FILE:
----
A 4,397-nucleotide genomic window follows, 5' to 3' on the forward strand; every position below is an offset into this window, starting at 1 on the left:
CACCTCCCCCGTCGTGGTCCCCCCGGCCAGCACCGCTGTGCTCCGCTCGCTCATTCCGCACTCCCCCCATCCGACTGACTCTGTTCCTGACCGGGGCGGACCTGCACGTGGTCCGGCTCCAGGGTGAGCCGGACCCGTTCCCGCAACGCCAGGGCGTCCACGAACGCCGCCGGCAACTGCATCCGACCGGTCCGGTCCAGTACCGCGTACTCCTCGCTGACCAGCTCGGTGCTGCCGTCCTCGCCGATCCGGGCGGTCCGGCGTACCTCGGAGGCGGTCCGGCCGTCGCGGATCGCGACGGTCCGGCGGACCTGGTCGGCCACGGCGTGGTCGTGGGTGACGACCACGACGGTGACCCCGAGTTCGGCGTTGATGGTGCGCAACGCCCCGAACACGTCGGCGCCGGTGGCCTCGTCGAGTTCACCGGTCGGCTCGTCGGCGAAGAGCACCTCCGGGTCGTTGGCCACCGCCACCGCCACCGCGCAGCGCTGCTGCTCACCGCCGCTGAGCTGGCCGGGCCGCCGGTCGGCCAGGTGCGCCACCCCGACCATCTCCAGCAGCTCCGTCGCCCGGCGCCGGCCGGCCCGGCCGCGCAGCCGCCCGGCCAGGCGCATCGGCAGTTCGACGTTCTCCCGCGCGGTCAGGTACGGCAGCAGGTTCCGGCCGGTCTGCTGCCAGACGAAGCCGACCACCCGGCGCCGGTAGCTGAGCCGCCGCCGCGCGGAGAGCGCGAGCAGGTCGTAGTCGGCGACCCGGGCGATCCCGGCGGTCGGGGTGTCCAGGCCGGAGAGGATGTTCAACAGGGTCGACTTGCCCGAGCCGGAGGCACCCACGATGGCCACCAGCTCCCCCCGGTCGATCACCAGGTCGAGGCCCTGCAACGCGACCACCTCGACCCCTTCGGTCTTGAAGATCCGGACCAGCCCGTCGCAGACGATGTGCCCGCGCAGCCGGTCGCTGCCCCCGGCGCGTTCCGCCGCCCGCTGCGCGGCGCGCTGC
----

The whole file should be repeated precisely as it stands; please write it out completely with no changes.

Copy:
A 4,397-nucleotide genomic window follows, 5' to 3' on the forward strand; every position below is an offset into this window, starting at 1 on the left:
CACCTCCCCCGTCGTGGTCCCCCCGGCCAGCACCGCTGTGCTCCGCTCGCTCATTCCGCACTCCCCCCATCCGACTGACTCTGTTCCTGACCGGGGCGGACCTGCACGTGGTCCGGCTCCAGGGTGAGCCGGACCCGTTCCCGCAACGCCAGGGCGTCCACGAACGCCGCCGGCAACTGCATCCGACCGGTCCGGTCCAGTACCGCGTACTCCTCGCTGACCAGCTCGGTGCTGCCGTCCTCGCCGATCCGGGCGGTCCGGCGTACCTCGGAGGCGGTCCGGCCGTCGCGGATCGCGACGGTCCGGCGGACCTGGTCGGCCACGGCGTGGTCGTGGGTGACGACCACGACGGTGACCCCGAGTTCGGCGTTGATGGTGCGCAACGCCCCGAACACGTCGGCGCCGGTGGCCTCGTCGAGTTCACCGGTCGGCTCGTCGGCGAAGAGCACCTCCGGGTCGTTGGCCACCGCCACCGCCACCGCGCAGCGCTGCTGCTCACCGCCGCTGAGCTGGCCGGGCCGCCGGTCGGCCAGGTGCGCCACCCCGACCATCTCCAGCAGCTCCGTCGCCCGGCGCCGGCCGGCCCGGCCGCGCAGCCGCCCGGCCAGGCGCATCGGCAGTTCGACGTTCTCCCGCGCGGTCAGGTACGGCAGCAGGTTCCGGCCGGTCTGCTGCCAGACGAAGCCGACCACCCGGCGCCGGTAGCTGAGCCGCCGCCGCGCGGAGAGCGCGAGCAGGTCGTAGTCGGCGACCCGGGCGATCCCGGCGGTCGGGGTGTCCAGGCCGGAGAGGATGTTCAACAGGGTCGACTTGCCCGAGCCGGAGGCACCCACGATGGCCACCAGCTCCCCCCGGTCGATCACCAGGTCGAGGCCCTGCAACGCGACCACCTCGACCCCTTCGGTCTTGAAGATCCGGACCAGCCCGTCGCAGACGATGTGCCCGCGCAGCCGGTCGCTGCCCCCGGCGCGTTCCGCCGCCCGCTGCGCGGCGCGCTGC